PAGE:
Technique of the Week: Deviling

When the term “Devil” is used as a culinary term, it refers to dishes prepared with hot seasonings, usually mustard or cayenne pepper. The word derives from the connection between the devil and the excessive heat in netherworld in which he dwells.

In a nineteenth century sketchbook, Washington Irving used the word to describe a highly seasoned dish similar to curry. Deviled dishes were very popular throughout the nineteenth and into the twentieth centuries, especially for seafood preparations and some appetizers. Deviled crab and deviled eggs are still very popular applications of this culinary idiom.

Around 1868, the William Underwood Company (which was known originally for its mustard products, began experimenting with a new product created from ground ham blended with special seasonings. The process they dubbed "deviling," for cooking and preparing the ham, was new. Soon thereafter, the "Underwood devil" became synonymous with the processed ham product, and today the Underwood devil is the oldest existing trademark still in use in the United States.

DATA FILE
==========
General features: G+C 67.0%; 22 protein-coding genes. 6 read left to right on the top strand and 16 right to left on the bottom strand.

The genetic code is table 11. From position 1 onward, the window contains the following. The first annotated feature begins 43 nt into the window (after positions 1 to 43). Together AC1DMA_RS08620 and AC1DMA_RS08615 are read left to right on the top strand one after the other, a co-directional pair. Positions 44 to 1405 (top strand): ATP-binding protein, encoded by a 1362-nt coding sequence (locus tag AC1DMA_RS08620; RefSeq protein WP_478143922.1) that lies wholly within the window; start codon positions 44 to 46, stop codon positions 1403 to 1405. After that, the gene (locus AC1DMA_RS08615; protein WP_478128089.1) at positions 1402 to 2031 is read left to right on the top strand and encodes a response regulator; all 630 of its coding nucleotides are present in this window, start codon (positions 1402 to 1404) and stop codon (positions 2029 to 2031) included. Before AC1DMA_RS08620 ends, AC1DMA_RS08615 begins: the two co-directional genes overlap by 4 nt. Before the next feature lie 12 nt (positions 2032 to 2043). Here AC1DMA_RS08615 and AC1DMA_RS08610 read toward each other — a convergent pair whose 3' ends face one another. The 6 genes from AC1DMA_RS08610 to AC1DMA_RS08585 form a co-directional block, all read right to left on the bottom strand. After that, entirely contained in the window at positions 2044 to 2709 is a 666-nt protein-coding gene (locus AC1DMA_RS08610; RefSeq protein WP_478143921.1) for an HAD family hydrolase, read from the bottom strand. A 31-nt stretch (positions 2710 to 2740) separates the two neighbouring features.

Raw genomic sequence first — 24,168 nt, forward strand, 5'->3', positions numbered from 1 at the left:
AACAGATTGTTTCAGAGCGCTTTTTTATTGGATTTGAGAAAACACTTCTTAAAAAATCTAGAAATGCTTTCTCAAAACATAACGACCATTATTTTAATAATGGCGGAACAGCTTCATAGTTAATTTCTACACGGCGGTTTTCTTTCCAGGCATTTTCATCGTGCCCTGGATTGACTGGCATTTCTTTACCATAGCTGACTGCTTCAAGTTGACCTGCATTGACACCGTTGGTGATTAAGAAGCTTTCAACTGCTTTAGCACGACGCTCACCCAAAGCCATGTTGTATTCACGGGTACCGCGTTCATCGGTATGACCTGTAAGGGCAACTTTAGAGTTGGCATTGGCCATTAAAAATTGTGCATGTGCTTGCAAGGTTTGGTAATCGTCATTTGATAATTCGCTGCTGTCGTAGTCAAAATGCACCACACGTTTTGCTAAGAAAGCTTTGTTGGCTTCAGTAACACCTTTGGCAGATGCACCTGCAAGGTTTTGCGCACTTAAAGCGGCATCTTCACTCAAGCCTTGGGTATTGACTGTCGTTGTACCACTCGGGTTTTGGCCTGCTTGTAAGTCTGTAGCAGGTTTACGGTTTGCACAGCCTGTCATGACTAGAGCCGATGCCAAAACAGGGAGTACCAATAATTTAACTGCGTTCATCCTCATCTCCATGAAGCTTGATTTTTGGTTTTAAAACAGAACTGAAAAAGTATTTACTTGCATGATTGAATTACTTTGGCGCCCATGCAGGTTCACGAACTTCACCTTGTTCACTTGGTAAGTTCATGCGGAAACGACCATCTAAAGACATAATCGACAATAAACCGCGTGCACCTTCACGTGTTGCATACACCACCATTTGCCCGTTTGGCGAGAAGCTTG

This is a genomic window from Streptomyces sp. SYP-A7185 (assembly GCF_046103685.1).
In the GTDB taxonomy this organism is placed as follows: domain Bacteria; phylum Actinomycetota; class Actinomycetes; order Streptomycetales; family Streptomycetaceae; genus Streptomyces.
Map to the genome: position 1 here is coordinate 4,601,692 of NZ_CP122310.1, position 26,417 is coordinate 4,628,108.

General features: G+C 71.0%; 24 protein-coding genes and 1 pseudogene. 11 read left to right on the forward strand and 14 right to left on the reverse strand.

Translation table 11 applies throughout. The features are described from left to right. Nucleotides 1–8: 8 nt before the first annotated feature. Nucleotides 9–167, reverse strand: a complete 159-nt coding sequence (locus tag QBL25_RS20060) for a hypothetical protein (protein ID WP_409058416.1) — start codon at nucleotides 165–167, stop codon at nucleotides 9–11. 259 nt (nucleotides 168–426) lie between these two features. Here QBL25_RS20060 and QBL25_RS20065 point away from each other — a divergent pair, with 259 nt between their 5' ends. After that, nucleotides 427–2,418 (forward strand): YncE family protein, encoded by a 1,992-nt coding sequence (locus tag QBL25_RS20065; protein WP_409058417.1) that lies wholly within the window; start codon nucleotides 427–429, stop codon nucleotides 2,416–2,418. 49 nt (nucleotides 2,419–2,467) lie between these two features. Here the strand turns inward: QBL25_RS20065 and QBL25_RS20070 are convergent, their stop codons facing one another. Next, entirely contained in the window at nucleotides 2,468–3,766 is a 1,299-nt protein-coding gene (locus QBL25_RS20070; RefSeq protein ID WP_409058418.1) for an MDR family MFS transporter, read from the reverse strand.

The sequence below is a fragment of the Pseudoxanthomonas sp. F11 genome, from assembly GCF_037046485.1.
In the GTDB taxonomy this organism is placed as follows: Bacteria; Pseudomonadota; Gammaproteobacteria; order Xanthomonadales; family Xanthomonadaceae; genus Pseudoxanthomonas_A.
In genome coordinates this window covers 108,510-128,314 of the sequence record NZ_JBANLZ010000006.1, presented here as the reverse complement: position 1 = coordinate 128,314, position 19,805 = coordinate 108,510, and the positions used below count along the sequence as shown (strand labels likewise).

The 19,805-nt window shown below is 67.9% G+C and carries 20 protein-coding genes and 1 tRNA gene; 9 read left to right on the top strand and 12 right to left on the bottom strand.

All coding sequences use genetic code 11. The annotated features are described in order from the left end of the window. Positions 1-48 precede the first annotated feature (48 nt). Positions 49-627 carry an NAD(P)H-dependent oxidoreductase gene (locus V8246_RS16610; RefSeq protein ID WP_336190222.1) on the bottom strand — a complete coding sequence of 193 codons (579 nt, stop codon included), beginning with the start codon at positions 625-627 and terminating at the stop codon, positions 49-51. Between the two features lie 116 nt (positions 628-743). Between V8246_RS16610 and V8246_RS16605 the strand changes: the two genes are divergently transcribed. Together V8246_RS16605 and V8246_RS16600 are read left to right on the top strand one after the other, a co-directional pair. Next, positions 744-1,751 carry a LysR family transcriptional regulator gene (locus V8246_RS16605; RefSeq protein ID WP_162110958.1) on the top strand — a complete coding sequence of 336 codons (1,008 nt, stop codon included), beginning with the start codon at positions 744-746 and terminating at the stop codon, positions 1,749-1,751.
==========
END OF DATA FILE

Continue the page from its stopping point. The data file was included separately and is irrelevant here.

Deviled Ham:
  • 1 pound smoked ham, 1" cubes
  • 1/2 cup mayonnaise
  • 1/4 cup mustard (Creole mustard)
  • 1/2 cup onion, diced
  • 2 tablespoon hot sauce, to taste
  • 1 tablespoon Worcestershire sauce
  • 1 teaspoons hot smoked paprika
  • ¼ teaspoon dry mustard (optional)
  • Salt and pepper to taste

Combine all ingredients in a food processor or blender, and pulse until the desired texture is achieved and all ingredients are well mixed.